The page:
news_insert_pot petitions_110515

MarIjuana PetItIons Fans of legalized recreational use of marijuana turn in ballot-measure signatures at Portland City Hall. City voters approved the measure.

This weekend, the region’s largest medical marijuana convention series makes its first sojourn north to Maine. The New England Cannabis Network will hold the two-day event at the University of Southern Maine, giving the public the opportunity to engage with medical marijuana dispensaries, doctors and caregivers, as well as more than 60 local and national cannabis industry businesses and retailers with products for sale.

A previously planned convention in Maine was pushed back due to scheduling troubles, according to Marc Shepard, co-founder of NECANN, but the success of earlier shows in Boston and Providence encouraged their push to have it here.

“The first one in Boston in February was over-the-top crazy. Even with all the snow on the ground, we had about 6,000 people come through in two days,” he said. “We had planned to have one in Portland in June, but we had so many scheduling problems we put it off until the end of the year.”

The two-day event, held at the University of Southern Maine’s Portland campus, includes a variety of medical marijuana panels, workshops and lectures led by industry experts.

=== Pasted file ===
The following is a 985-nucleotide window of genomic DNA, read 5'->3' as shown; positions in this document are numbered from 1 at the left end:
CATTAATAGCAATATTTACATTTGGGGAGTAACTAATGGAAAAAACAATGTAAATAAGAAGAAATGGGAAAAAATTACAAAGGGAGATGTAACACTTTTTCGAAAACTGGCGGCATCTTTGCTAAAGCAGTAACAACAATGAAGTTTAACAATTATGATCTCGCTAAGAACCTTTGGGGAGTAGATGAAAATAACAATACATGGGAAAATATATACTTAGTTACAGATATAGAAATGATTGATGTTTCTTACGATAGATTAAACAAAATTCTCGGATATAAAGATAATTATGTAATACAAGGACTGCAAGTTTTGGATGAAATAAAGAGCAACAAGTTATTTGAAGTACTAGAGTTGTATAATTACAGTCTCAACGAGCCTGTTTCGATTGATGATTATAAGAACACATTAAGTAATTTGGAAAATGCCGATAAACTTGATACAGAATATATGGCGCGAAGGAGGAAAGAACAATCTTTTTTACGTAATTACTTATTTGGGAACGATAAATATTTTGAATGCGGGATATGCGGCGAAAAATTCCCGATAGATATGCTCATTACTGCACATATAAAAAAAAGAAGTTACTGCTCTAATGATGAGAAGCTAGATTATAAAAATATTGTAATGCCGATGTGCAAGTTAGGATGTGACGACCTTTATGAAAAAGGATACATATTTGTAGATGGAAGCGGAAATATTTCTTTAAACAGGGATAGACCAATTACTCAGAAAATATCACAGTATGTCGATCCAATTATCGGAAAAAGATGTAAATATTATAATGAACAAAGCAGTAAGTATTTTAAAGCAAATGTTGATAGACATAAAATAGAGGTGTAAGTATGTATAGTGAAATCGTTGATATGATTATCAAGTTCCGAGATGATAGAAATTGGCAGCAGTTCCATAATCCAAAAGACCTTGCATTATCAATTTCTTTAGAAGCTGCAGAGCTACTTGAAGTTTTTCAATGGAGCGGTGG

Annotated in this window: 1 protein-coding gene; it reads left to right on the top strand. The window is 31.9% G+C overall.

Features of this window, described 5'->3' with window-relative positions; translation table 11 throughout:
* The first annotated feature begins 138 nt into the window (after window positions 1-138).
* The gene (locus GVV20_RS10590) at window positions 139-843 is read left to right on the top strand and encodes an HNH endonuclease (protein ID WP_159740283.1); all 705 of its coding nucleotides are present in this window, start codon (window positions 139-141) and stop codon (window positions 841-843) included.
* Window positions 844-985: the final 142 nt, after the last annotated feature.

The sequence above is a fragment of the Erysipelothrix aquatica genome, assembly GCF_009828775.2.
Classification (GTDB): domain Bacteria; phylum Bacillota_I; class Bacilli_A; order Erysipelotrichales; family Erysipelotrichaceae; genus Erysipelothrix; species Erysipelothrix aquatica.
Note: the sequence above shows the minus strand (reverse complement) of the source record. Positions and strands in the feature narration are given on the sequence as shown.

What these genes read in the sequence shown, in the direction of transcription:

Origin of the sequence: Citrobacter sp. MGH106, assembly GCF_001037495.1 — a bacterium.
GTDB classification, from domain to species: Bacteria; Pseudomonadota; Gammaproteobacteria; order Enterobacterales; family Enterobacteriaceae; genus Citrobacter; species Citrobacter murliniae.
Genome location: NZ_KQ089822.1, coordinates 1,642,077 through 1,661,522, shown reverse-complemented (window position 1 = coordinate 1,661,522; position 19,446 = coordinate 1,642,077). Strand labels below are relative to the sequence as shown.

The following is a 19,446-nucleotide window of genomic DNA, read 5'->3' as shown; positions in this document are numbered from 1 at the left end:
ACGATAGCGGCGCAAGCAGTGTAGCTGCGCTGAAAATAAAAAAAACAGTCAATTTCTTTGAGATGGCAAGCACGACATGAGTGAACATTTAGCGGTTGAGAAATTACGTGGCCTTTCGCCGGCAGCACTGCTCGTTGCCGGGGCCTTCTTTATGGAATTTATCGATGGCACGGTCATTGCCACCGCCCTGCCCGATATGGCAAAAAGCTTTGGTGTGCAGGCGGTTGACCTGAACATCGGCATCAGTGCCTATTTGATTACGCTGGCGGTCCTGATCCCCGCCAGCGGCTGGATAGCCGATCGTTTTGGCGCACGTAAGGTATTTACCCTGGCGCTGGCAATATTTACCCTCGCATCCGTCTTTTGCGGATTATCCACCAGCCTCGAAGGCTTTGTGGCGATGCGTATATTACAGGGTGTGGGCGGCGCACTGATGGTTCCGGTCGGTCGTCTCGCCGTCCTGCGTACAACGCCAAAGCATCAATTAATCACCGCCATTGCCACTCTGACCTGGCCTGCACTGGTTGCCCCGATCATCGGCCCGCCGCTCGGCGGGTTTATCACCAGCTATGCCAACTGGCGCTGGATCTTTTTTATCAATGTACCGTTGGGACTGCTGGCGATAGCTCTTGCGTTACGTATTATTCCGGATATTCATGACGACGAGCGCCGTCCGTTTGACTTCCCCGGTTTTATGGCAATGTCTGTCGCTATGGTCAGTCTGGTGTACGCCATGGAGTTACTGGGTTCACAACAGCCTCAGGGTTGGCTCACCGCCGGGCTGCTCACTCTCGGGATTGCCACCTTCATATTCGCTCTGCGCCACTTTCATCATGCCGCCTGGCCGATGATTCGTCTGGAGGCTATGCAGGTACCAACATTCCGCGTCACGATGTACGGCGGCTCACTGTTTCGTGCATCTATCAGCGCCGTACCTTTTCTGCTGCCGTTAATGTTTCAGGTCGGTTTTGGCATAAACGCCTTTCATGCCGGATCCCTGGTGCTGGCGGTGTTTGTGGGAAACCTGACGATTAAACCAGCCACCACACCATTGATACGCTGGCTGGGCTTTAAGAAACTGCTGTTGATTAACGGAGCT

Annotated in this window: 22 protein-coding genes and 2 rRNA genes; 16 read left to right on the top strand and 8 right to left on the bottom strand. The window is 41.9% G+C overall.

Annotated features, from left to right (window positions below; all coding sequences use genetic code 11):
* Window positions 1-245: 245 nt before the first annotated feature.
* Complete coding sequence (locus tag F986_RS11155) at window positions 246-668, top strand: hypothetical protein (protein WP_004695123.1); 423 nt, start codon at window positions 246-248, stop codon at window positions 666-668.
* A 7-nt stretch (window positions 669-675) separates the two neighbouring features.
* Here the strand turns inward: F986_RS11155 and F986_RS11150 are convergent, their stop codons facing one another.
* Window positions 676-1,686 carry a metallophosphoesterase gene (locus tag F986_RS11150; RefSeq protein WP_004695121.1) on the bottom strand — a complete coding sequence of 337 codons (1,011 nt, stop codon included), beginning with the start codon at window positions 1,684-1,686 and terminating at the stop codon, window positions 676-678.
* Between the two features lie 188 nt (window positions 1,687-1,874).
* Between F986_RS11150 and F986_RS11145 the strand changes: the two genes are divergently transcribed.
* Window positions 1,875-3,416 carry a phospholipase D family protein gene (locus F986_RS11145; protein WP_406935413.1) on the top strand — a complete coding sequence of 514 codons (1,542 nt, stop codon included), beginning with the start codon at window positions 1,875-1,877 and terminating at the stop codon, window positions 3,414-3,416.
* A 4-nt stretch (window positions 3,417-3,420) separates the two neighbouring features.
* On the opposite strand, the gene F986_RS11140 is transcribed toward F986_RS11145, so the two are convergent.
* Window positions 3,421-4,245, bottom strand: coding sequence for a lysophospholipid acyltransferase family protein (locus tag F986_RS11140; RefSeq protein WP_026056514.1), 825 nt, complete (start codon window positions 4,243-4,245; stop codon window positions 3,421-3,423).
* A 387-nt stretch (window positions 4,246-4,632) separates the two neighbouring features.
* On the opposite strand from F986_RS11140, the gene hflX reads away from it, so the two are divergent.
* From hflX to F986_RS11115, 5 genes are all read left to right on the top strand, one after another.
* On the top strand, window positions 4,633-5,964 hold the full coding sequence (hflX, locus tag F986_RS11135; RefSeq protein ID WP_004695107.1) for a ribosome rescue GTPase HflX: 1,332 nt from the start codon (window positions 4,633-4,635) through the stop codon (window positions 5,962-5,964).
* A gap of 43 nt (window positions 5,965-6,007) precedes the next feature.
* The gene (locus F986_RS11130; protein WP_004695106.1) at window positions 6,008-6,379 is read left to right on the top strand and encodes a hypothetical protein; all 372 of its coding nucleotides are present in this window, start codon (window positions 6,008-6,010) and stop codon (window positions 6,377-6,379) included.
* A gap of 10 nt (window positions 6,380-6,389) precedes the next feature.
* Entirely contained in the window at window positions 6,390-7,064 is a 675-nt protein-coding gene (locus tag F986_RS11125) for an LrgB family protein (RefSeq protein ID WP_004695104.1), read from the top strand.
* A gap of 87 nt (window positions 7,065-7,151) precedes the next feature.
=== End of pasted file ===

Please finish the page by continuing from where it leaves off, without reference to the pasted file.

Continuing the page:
“If you are a marijuana patient or looking to be one, or are looking for more information, it’s a great place to meet caregivers and doctor groups,” Shepard said. “There’s a lot of information for potential patients. There’s also a lot of information for best uses, the best ways for delivery, and growing advice.”

Vendors will include medical marijuana dispensaries and caregivers, growing systems, soils, lighting systems, smoking and vaping accessories, advocacy groups, entrepreneurs and investors.

State Rep. Diane Russell, D-Portland, will speak at the convention, as will Catherine Lewis, board chair of the Medical Marijuana Caregivers of Maine, and NE Grass Roots founder Mike Fitzgerald.

Russell tried to pass legislation to legalize marijuana; her effort to legalize the recreational use of marijuana in Maine failed in the state’s Legislative Council, even after the city of Portland passed an initiative to legalize recreational use of marijuana.

Medical marijuana became legally available in Maine in 1999, when 62 percent of voters passed Question 2. In 2009, Maine voters approved Question 5, the Maine Marijuana Medical Act, which established a confidential patient registry, expanded the list of qualifying conditions for which a physician may recommend medicinal cannabis and allowed for the creation of nonprofit state-licensed dispensaries to assist in the distribution of medical cannabis to qualified patients. In the last half of 2014, the state’s medical marijuana program netted $459,557 for state administration, according to a Maine Department of Health and Human Services report. The number of caregiver cards increased from 3,114 in 2013 to 4,550 in 2014, the state reported, and the number of caregivers increased from 1,197 in 2013 to 2,161 in 2014. (Other statistics about Maine’s medical marijuana program are available at